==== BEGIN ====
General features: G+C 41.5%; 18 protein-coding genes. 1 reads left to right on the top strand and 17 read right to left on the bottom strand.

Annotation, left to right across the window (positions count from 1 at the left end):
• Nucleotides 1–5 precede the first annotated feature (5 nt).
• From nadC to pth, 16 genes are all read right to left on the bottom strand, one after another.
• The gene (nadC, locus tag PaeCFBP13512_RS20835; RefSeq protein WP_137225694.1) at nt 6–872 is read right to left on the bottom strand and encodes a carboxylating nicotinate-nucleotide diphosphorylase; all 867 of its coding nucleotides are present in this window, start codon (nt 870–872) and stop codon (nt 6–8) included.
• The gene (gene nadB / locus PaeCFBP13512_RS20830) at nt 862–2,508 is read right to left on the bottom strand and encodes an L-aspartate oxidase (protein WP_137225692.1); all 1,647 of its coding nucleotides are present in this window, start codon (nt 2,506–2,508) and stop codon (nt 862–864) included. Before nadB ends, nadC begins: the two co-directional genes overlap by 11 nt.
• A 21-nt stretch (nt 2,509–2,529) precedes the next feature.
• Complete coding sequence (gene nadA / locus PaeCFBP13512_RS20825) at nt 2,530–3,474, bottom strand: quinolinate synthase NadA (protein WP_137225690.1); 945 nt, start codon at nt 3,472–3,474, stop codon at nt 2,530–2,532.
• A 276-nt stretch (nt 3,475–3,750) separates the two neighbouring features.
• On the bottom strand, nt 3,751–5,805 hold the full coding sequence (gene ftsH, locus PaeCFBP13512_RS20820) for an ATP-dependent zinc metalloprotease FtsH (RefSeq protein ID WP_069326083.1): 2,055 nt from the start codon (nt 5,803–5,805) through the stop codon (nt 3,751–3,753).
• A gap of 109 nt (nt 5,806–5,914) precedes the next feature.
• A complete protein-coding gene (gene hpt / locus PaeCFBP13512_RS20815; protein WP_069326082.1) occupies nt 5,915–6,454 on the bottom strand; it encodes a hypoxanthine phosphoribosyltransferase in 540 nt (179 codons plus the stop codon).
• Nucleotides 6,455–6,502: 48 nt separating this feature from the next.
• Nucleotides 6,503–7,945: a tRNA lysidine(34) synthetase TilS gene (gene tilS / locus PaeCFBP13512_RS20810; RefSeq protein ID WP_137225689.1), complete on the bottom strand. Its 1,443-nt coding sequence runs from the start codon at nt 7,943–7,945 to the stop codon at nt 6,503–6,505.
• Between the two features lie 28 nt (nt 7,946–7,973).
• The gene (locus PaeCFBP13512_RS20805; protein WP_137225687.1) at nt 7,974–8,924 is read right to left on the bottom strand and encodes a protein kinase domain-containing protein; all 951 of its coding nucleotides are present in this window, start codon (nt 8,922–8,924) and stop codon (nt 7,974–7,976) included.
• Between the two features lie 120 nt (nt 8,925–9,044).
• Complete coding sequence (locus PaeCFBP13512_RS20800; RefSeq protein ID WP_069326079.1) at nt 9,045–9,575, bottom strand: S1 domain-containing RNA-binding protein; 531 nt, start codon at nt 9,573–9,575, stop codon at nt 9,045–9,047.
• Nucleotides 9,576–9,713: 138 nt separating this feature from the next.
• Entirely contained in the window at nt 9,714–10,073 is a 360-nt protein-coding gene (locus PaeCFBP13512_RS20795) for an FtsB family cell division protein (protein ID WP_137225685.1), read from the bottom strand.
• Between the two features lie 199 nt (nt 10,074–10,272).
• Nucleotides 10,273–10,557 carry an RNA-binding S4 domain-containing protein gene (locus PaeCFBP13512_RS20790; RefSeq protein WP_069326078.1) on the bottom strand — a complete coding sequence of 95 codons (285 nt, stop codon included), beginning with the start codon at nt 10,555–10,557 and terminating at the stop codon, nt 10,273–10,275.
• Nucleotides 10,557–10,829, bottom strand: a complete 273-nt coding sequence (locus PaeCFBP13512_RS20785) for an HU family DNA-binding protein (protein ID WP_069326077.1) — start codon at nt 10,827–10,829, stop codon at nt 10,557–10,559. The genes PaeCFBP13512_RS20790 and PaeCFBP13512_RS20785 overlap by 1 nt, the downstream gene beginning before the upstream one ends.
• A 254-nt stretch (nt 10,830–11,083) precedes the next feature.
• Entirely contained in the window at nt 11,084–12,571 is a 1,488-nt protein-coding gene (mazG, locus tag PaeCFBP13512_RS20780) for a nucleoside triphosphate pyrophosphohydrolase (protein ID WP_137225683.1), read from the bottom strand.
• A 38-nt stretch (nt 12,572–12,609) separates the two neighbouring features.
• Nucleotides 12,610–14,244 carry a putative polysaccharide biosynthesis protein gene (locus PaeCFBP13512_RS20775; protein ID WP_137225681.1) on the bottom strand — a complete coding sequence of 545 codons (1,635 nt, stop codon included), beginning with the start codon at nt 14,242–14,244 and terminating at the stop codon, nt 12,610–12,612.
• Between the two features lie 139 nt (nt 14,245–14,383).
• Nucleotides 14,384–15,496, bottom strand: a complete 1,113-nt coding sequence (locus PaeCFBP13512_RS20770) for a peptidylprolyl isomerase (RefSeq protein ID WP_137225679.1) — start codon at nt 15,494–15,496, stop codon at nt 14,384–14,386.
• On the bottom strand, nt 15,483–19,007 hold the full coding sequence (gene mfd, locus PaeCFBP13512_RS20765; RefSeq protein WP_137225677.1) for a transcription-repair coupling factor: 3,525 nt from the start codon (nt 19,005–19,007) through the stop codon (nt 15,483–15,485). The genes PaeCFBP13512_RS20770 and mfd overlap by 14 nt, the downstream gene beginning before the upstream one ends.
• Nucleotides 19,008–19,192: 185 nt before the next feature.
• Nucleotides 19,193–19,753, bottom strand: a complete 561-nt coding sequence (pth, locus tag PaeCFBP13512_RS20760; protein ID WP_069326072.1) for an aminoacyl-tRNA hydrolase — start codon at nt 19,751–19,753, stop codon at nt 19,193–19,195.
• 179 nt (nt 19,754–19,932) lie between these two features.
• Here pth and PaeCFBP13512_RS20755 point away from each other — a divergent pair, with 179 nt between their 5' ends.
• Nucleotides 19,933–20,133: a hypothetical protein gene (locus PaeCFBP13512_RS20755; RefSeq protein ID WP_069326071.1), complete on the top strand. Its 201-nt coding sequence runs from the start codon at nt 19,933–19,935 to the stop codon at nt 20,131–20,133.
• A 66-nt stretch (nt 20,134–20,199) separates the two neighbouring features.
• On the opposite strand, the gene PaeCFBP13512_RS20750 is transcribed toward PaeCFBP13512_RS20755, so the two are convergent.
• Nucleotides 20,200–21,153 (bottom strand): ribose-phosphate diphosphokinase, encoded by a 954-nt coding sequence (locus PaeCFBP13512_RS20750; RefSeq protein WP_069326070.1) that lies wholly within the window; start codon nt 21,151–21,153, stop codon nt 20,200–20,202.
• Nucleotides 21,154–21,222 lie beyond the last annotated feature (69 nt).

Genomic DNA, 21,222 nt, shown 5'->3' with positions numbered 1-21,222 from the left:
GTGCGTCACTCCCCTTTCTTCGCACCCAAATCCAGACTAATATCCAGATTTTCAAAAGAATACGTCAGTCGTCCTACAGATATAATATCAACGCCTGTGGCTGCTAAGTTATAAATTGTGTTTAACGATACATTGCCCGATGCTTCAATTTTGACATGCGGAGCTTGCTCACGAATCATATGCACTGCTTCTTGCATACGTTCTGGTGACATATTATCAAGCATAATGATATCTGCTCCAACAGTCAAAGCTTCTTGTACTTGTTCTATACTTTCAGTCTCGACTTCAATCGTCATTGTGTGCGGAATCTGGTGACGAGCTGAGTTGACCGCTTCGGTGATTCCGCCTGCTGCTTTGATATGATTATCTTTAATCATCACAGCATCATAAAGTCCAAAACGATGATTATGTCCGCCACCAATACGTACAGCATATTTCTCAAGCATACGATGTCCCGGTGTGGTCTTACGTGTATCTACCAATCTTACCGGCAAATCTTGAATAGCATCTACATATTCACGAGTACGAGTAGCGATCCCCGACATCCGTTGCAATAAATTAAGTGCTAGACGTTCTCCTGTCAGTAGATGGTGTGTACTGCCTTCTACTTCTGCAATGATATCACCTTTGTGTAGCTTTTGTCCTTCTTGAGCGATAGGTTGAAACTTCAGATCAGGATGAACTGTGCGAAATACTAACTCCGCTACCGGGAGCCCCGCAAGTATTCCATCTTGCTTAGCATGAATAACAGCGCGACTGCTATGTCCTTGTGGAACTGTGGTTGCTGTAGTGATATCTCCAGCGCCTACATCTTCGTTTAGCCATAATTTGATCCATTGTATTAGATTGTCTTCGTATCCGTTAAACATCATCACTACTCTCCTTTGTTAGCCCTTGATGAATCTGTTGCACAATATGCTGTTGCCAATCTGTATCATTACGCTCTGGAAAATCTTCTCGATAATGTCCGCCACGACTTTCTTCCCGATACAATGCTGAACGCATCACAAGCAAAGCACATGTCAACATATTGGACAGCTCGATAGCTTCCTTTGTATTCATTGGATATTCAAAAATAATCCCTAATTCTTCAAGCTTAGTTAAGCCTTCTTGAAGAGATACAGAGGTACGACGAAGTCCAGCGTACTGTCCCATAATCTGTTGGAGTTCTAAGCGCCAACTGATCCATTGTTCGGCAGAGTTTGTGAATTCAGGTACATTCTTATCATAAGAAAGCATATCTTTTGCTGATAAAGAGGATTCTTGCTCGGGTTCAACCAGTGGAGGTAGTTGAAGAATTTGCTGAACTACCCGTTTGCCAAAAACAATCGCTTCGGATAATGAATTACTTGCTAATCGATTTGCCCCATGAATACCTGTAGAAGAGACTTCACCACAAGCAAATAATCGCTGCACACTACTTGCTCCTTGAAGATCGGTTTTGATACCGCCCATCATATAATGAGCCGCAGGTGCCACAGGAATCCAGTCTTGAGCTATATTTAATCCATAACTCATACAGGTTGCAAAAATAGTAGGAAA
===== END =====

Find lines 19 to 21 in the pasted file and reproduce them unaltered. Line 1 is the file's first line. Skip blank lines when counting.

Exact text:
• Nucleotides 9,576–9,713: 138 nt separating this feature from the next.
• Entirely contained in the window at nt 9,714–10,073 is a 360-nt protein-coding gene (locus PaeCFBP13512_RS20795) for an FtsB family cell division protein (protein ID WP_137225685.1), read from the bottom strand.
• Between the two features lie 199 nt (nt 10,074–10,272).